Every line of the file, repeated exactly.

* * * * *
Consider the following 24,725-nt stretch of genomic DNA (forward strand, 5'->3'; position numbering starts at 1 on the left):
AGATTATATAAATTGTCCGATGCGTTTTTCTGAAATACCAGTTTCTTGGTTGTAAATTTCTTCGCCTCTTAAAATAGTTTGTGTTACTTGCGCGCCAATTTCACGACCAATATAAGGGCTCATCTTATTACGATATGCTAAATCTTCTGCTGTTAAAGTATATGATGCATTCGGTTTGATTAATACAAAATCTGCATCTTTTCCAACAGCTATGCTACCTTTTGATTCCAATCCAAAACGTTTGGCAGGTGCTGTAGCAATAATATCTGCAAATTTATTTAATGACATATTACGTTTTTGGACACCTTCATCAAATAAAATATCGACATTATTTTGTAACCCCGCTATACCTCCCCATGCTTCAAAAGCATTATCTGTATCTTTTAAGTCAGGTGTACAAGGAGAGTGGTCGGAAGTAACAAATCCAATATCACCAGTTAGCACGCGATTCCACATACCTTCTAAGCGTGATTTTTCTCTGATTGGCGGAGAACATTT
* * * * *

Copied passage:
Consider the following 24,725-nt stretch of genomic DNA (forward strand, 5'->3'; position numbering starts at 1 on the left):
AGATTATATAAATTGTCCGATGCGTTTTTCTGAAATACCAGTTTCTTGGTTGTAAATTTCTTCGCCTCTTAAAATAGTTTGTGTTACTTGCGCGCCAATTTCACGACCAATATAAGGGCTCATCTTATTACGATATGCTAAATCTTCTGCTGTTAAAGTATATGATGCATTCGGTTTGATTAATACAAAATCTGCATCTTTTCCAACAGCTATGCTACCTTTTGATTCCAATCCAAAACGTTTGGCAGGTGCTGTAGCAATAATATCTGCAAATTTATTTAATGACATATTACGTTTTTGGACACCTTCATCAAATAAAATATCGACATTATTTTGTAACCCCGCTATACCTCCCCATGCTTCAAAAGCATTATCTGTATCTTTTAAGTCAGGTGTACAAGGAGAGTGGTCGGAAGTAACAAATCCAATATCACCAGTTAGCACGCGATTCCACATACCTTCTAAGCGTGATTTTTCTCTGATTGGCGGAGAACATTT